This is the second segment of a four part series devoted to helping small businesses understand cybersecurity and some of the steps that they can take to protect themselves. Small businesses are more susceptible to cybercrime simply due to the nature of the beast. Owners are embedded in the operations and success of the business and typically don’t have the additional staff to monitor and control potential breaches. It is this very reason that cybercriminals want to focus their devious activities and by knowing the methods and what to look out for, you can participate in your own security protection.
A majority of small businesses not only have little time to devote to worrying about cybercrime, but typically don’t have any emergency strategies in place in the case that one occurs. The smaller company also has a limited budget and may not have the professional staff to monitor potential breaches. Cybercriminals look for easy access, and there are some steps that you can take that will create conditions that deter them.
1} Employee Training in Security
Many of the breaches that occur in small businesses happen due to accidental security problems via employees. Establishing strong logins and passwords, as well as guidelines for staff for rules of behaviour is the first line of defence. This should include alpha/numeric/special characters for passwords that are changed on a regular basis, training on the methods that cybercriminals use in their attacks, and strict protocols that do not allow external technology to be brought in and connected to your network.
2} Antivirus Software
Internet browsing and email is common place in almost all companies today and cybercriminals know that these two actions can be the simplest way to accomplish a breach. Maintaining antivirus software with updated patches allows all actions to be scanned and potentially stopped before any damage is done.
3} Internet Connection Firewalls
This may sound like a no-brainer, but your firewall is critical to protecting your information on your network. You should not only have a high level firewall on your system, but also insist that it is a requirement for any staff that work remotely.
4} Pay Attention to Mobile Devices
Mobile devices that contain confidential data can be a challenge for your small business. Once they are out of your control it could be devastating if they are lost or stolen. Require all of these devices to be password protected, have security apps on their phones and to have all data encrypted. An emergency procedure should be established for reporting if the device is stolen or lost.
5} Backup – Backup- Backup
Establish multiple backups via the cloud that are timed for different days/times. This can typically be done in an automated format so that it doesn’t interfere with your daily functions. Choose different cloud servers as an added step for protection.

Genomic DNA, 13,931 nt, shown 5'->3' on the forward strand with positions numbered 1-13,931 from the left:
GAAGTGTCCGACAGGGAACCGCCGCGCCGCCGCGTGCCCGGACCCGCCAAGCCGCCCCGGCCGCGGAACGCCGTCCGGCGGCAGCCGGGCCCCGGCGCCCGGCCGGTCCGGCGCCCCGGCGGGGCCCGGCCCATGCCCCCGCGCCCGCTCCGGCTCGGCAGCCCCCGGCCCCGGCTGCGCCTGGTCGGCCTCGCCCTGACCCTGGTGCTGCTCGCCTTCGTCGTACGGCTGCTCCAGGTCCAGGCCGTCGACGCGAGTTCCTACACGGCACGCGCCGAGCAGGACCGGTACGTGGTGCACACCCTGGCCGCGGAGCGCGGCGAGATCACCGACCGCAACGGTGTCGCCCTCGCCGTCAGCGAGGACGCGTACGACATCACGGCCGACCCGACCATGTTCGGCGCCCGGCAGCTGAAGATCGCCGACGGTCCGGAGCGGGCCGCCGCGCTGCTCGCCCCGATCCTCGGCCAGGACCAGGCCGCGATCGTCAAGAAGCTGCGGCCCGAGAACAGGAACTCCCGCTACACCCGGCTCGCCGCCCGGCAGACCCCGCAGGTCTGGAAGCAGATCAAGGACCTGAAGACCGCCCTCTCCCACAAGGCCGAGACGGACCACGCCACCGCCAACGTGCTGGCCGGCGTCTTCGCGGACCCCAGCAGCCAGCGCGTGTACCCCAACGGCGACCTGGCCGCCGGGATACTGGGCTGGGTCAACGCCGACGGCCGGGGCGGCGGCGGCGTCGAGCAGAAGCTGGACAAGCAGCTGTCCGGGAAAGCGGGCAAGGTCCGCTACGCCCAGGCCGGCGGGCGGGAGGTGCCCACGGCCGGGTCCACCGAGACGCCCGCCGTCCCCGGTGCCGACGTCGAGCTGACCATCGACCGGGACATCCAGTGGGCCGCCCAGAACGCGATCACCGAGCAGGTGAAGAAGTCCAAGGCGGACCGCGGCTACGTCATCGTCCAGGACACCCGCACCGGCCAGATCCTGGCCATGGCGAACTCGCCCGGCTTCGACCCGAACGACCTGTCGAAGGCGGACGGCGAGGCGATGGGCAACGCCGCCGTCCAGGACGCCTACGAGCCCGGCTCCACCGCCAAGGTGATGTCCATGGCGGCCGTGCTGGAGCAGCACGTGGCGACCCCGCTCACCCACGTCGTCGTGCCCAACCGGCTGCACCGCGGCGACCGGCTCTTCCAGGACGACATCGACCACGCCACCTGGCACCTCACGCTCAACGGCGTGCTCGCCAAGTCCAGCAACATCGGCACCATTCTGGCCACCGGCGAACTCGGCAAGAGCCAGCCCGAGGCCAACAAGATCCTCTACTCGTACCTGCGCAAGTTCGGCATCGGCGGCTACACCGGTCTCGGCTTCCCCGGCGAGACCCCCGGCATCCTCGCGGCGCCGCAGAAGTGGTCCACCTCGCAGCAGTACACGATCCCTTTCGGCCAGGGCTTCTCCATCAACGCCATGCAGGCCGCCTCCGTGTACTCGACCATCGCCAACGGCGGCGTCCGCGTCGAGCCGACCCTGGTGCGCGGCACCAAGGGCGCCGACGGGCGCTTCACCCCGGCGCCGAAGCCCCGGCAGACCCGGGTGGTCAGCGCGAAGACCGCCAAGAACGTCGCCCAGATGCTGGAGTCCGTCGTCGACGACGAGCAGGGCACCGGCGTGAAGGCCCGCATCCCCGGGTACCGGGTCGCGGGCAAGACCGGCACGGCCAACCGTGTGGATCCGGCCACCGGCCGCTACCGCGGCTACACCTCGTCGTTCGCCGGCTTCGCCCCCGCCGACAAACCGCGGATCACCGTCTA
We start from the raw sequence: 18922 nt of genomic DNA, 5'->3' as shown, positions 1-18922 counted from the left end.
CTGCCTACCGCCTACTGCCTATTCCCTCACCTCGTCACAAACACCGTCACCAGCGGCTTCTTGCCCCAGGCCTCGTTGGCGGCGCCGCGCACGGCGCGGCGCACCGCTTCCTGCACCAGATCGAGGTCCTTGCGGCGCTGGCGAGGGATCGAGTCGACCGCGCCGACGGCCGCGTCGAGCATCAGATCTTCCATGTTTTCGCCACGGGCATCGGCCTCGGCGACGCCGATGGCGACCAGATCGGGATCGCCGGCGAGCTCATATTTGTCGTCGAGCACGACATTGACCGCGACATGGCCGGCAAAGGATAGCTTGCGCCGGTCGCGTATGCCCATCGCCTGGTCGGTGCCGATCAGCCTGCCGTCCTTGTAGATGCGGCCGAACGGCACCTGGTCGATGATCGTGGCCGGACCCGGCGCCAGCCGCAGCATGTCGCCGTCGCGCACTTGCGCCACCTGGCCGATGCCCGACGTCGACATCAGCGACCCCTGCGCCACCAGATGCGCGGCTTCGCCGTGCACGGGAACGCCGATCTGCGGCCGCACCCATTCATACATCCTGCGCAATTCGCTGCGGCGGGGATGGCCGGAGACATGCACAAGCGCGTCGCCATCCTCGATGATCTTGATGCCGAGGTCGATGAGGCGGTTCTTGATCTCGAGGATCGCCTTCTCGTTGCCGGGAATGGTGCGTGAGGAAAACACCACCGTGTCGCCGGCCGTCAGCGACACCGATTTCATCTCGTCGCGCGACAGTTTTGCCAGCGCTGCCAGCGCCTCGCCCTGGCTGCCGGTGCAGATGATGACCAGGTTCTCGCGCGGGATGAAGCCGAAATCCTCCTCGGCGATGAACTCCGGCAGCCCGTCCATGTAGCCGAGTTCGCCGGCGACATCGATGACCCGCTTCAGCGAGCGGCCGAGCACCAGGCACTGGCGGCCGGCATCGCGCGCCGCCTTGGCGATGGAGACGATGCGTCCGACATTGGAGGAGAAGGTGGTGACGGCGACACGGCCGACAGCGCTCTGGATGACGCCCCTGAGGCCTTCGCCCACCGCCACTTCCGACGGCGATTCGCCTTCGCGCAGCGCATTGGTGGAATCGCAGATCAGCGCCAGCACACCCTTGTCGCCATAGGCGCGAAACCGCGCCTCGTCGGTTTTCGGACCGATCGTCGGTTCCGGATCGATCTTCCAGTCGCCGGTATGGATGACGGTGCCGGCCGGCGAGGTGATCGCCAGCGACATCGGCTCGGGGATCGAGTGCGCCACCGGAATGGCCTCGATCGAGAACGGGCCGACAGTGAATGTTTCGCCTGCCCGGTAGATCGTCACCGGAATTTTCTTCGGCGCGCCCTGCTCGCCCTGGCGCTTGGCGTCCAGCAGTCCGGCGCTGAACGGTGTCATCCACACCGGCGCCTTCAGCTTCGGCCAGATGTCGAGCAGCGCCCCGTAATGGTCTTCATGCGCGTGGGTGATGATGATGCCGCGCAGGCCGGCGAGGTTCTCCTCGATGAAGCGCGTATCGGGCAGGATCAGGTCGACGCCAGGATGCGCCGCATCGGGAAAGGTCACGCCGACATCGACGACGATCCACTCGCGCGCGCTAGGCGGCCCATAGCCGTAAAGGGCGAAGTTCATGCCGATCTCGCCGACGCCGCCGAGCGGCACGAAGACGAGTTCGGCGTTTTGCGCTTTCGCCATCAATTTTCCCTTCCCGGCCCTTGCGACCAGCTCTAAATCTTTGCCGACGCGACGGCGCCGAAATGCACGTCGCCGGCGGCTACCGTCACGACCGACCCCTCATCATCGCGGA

6} Have Secure Wi-Fi Networks
Cybercriminals have become professionals at hacking into an unsecure Wi-Fi network so you need to make sure that your network is encrypted, secure and hidden. The method to use to ‘hide’ your network is to establish the wireless router or access point so that it doesn’t broadcast the actual name (aka SSID – Service Set Identifier) and have a high level password to protect your router.
7} Restrict Staff Access
Limit the number of employees that have access to logins, passwords and your business/customer data information. Create separate user accounts and strong passwords, with administrative privileges only given to the most trusted personnel. If you have a staff member that leaves, immediately change the access.
8} Payment Transaction Best Practices
Coordinate efforts with you bank, merchant vendor and/or e-merchant vendor to assure that all steps are being taken for payment transactions. You need to have additional obligational agreements for security to make sure that all hardware and software is compliant and encrypted. Don’t use the payment processing computer for any other outside internet access such as browsing/surfing or email.
9} Establish an Emergency Strategy
Even large corporations, with professional staff and huge budgets don’t discover system breaches for an average of three months. Take the advice of a professional security organisation to work together to establish an emergency strategy in the case that you find that your company and customer data is at risk.
10} Other Situations That Can Put You at Risk
Criminals are adept at using any method that they can and sometimes this means taking advantage of paper documents. Make sure that you shred all company paperwork with the use of a cross-shredder. Additionally, be aware that your printers have memory cards that keep a copy of all documents copied, scanned or printed. Password protect the printer as well as wipe the memory card clean prior to disposing of the printer.
Our commitment to maintaining the latest, up-to-date information on all of the forms that cybercriminals take in their attempts at breaches and theft allows us to be both advisor and confidante to help protect your small business. DaVinci Forensics can offer assistance in staff training as well as recommendations for your network to maintain a strong defence against a system attack.
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